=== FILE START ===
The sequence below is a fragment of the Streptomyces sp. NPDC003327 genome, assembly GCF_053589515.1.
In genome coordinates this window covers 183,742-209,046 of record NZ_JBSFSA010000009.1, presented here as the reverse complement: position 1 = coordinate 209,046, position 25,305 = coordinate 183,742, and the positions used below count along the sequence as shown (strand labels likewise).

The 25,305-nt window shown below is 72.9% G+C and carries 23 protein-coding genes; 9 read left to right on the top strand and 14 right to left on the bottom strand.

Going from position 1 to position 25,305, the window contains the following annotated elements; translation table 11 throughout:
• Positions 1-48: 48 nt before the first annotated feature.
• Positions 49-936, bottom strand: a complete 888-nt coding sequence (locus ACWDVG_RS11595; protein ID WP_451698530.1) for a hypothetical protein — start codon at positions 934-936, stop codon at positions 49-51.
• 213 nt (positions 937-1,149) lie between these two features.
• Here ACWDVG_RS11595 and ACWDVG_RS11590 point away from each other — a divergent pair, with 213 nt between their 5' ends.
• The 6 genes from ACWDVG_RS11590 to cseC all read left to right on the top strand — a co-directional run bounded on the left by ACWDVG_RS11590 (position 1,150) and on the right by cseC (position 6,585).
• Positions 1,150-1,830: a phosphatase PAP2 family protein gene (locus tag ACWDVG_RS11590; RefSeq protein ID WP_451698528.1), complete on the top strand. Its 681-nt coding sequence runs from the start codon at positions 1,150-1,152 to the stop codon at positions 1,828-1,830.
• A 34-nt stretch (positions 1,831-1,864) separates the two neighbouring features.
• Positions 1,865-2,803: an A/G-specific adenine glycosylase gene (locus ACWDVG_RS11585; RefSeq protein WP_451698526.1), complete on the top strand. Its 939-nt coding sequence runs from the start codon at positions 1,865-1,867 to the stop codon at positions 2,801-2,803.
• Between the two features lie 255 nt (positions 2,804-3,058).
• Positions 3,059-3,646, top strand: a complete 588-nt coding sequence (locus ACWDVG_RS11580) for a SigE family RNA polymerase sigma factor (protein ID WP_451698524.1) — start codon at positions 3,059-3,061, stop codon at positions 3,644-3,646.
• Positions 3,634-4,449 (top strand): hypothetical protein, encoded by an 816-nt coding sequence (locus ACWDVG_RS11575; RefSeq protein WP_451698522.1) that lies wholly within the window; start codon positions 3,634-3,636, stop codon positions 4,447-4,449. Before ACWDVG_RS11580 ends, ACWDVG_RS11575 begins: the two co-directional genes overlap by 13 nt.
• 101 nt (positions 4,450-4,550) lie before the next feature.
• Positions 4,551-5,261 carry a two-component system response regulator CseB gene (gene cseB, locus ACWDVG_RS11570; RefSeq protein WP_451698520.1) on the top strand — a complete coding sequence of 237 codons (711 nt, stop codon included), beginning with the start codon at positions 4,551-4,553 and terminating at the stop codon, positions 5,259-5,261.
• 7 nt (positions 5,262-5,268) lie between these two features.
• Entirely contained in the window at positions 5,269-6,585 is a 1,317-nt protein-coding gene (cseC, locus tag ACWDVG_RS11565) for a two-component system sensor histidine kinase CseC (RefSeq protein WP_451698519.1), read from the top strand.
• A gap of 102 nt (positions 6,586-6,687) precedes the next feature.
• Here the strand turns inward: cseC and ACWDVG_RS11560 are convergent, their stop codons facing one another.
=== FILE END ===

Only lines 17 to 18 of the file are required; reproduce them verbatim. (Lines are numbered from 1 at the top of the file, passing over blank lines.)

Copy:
• Positions 4,551-5,261 carry a two-component system response regulator CseB gene (gene cseB, locus ACWDVG_RS11570; RefSeq protein WP_451698520.1) on the top strand — a complete coding sequence of 237 codons (711 nt, stop codon included), beginning with the start codon at positions 4,551-4,553 and terminating at the stop codon, positions 5,259-5,261.
• 7 nt (positions 5,262-5,268) lie between these two features.